There is no more revered spot in the United States, from its founding as a mercantile nation, than on the country's coins. Here reside George Washington, who won the colonies their freedom, and Thomas Jefferson, who put the new nation's philosophy into poetry, and Abraham Lincoln, who saved America in its greatest hour of peril, and Franklin Roosevelt, who preserved capitalism and then democracy. In grief we put John F. Kennedy's image on a half-dollar, and in respect we put Susan B. Anthony and Sacagawea on the dollar coin.
But we did not put Daniel Webster, or Henry Clay, or John C. Calhoun, or Henry Cabot Lodge, or Mike Mansfield on our coins. They were great men, huge pinions of power, but ours is a lucky nation for having had so many great leaders in so few years of existence. This is a profligate country, but we are stingy, and rightly so, with our biggest honors.
Until now. The U.S. Mint, which presumably is better situated than most federal agencies to understand that the rare is more valuable than the common, this month announced a new series of dollar coins, one for each president, a new one to be distributed every three months. This rapid rate of distribution disrupts the natural order of things in a country that has put so few of its residents on its coins, even in a nation that sometimes feels as if it would like to change presidents after three months of foolhardy behavior.
But that is the least of the problems with this plan, which has the rancid air of a publicity stunt gone awry. Putting all the presidents on a classroom calendar or on a metal ruler is one thing. Calendars last a year, and metal rulers are lost in a month. Putting all the presidents on coins is another thing altogether. It's a very bad idea. (There's nothing wrong, however, with the accompanying series - pure gold coins, for the collector's market, featuring the presidential wives. It's wisely called the "First Spouse" series, though, to allow for future gender shifts at the Oval Office.)
Because the truth of the matter is that not all of our presidents deserve to be honored. James Buchanan was the worst president, unless of course you consider Warren G. Harding, and the temptation is strong to say that they are both worth forgetting, except as examples of blunderers and fools. Messrs. Buchanan and Harding do not deserve coins of their own, and no amount of historical revisionism will likely change the verdict on their presidencies. William Henry Harrison was president for a month. He doesn't deserve a coin. William Howard Taft was a good man and a good chief justice, but, as a president, he left few marks. No coin for him either.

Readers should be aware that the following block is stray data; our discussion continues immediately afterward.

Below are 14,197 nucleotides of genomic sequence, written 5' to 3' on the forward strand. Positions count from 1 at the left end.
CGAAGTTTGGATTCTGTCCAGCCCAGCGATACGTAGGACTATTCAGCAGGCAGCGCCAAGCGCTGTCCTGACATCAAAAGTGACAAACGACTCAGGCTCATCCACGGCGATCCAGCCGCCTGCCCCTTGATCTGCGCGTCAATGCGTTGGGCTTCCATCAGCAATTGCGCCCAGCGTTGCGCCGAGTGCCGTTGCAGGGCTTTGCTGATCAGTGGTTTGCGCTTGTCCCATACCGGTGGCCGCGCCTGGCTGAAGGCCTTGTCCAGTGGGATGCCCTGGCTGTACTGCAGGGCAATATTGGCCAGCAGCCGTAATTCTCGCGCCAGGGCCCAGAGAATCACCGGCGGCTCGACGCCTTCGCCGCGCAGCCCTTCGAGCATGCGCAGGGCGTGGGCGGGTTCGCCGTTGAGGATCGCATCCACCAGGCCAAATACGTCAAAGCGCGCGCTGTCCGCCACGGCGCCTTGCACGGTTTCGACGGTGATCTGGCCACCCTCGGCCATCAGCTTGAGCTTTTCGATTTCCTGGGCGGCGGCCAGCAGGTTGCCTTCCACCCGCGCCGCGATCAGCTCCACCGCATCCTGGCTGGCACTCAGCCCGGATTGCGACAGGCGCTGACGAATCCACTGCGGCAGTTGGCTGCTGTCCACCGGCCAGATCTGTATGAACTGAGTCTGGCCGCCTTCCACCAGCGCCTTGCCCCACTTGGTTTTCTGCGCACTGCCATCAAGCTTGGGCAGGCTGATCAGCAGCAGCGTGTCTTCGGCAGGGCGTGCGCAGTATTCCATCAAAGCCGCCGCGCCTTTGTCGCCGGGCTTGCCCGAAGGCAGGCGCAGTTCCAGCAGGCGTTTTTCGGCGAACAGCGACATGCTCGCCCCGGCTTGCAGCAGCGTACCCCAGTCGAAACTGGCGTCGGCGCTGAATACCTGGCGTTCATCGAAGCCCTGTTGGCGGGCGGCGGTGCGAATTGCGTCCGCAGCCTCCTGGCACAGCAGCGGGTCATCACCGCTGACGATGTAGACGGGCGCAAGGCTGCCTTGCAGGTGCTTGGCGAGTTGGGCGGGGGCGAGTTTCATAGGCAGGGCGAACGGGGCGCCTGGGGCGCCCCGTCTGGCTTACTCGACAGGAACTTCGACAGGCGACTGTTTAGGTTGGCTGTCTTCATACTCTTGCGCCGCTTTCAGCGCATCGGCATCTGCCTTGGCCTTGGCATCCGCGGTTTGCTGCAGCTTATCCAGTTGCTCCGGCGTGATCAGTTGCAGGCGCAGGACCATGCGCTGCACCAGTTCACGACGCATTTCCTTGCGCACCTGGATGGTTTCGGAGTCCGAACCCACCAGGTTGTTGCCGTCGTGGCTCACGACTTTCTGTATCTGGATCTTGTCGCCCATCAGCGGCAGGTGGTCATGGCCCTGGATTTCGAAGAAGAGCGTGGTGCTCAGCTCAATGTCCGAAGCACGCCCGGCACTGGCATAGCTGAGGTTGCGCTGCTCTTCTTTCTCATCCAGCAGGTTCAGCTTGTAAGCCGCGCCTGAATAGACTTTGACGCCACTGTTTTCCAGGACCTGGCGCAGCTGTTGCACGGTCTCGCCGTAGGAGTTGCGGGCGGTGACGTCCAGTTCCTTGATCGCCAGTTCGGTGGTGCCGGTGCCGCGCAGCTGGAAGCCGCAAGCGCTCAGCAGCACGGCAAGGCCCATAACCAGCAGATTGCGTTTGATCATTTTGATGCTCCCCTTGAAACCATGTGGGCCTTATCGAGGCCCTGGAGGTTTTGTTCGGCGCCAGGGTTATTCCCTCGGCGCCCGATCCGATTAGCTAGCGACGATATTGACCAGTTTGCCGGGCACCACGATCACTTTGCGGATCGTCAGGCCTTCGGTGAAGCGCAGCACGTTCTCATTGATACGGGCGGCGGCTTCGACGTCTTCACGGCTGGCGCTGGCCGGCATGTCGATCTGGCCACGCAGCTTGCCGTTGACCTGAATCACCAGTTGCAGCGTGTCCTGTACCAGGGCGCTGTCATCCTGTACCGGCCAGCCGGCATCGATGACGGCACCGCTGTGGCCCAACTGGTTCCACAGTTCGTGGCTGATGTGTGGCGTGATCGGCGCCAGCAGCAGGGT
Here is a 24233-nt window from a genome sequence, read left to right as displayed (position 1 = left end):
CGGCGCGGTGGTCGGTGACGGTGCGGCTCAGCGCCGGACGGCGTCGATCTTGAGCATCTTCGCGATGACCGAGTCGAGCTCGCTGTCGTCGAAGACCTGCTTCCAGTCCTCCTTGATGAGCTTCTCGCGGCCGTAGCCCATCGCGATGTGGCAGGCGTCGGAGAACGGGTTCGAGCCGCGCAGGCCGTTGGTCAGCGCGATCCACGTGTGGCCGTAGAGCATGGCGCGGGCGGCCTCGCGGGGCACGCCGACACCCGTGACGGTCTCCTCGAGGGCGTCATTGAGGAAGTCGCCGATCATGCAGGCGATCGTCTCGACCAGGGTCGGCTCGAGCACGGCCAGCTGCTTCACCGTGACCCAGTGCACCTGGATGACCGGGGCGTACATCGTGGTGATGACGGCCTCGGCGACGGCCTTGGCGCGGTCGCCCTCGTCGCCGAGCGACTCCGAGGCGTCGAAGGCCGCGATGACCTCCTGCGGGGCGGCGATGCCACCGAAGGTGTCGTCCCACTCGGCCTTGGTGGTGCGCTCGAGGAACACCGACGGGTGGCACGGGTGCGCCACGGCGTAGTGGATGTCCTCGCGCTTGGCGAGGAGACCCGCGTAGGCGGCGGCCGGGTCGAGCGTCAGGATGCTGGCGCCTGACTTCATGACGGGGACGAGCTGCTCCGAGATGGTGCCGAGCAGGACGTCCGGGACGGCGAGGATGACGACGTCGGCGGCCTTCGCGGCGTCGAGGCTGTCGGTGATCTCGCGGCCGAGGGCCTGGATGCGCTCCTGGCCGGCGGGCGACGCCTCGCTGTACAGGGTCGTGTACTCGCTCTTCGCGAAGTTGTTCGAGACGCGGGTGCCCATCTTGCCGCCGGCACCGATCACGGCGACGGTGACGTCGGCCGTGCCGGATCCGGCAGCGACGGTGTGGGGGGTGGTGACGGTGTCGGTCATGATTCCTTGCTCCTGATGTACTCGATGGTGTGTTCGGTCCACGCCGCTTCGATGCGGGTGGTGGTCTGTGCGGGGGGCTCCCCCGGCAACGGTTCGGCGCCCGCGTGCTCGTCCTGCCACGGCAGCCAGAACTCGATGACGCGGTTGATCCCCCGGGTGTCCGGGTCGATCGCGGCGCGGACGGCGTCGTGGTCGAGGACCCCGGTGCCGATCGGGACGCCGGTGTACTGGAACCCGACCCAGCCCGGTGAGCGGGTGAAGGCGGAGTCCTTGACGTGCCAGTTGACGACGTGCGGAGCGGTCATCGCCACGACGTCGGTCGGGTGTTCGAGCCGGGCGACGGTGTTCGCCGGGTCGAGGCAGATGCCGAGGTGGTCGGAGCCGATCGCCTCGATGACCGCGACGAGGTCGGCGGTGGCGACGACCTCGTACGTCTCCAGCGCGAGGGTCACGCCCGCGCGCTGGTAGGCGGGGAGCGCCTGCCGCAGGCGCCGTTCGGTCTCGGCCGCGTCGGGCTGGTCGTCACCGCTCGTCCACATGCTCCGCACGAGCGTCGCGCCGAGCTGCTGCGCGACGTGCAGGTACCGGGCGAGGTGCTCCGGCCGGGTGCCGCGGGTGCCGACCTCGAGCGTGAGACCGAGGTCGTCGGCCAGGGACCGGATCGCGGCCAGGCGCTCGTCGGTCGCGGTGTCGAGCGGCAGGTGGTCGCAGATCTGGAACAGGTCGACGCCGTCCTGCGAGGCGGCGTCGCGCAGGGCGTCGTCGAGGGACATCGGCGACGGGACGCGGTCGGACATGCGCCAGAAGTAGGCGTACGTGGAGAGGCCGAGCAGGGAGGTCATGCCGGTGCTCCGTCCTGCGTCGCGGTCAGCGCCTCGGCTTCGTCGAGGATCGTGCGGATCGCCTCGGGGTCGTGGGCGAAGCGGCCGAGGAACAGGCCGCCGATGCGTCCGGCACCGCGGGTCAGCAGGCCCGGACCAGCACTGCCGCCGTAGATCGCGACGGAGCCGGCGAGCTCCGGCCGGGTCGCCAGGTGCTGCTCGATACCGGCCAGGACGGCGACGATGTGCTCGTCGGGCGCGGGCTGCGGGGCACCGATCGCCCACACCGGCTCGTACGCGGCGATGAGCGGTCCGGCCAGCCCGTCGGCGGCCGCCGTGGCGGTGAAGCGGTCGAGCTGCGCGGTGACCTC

Regular readers of this column know of my abiding respect for Calvin Coolidge, but the 30th president, known for his abstemiousness in speaking as in spending, would be appalled at the idea of a dollar coin in his honor. Put him on a penny if anywhere, and expect to save it, not spend it. Lyndon B. Johnson was one of the biggest spenders, and one of the biggest egos, ever to inhabit the White House. A dollar is not big enough for him. Richard Nixon devalued the dollar. Shouldn't we think of giving him a 75-cent piece?
None of that, of course, is really the point. The point is that not all presidents are equal, and they should not be treated, or honored, equally.
Putting Chester A. Arthur and James Garfield on the same plane, or on the same coin, as some of their presidential predecessors is a moral equivalency that the American people, who say they love equality but who honor excellence, should not tolerate. This effort proves only one thing, about which we might not be particularly proud: In the United States, money is the great equalizer.
But the real problem with this notion is that placing every president on a dollar coin rewards attainment, not achievement. That is not a good lesson for our children, or for our country. It is one thing to be elected president, or to be admitted to Harvard, or to win the corner suite in a Fortune 500 company. It is another thing to do something with that attainment. Some presidents win the White House, just as some young people get into Harvard, and then do nothing with the opportunity. You know who they were, and who you are.
The first four coins, which are to be distributed next year, are to be Washington, John Adams, Jefferson and James Madison. That's a good start, and it should make everybody feel good about the old phrase "as strong as the dollar." But how are we going to feel when we get beyond James K. Polk? Franklin Pierce will be a favorite in New Hampshire, where his Southern sensibilities have been forgotten, and Mr. Buchanan may be a favorite in Pennsylvania, which is so bereft of historically enduring political figures that anything is a consolation. But will those coins make the nation swell with pride?
Now - and here is a sentence you never expected to read in a daily newspaper - let us pause to consider Grover Cleveland. An interesting man, perhaps underrated historically. But his eight years in the White House were interrupted by the four years of Benjamin Harrison (can't wait to get my hands on that coin!), and thus he is entitled to two presidential coins. Is he twice as worthy as FDR, who was elected twice as many times? Or twice as worthy as Gerald R. Ford, who wasn't elected at all but who helped and healed a hurt nation? Bet you a Herbert Hoover dollar that he isn't.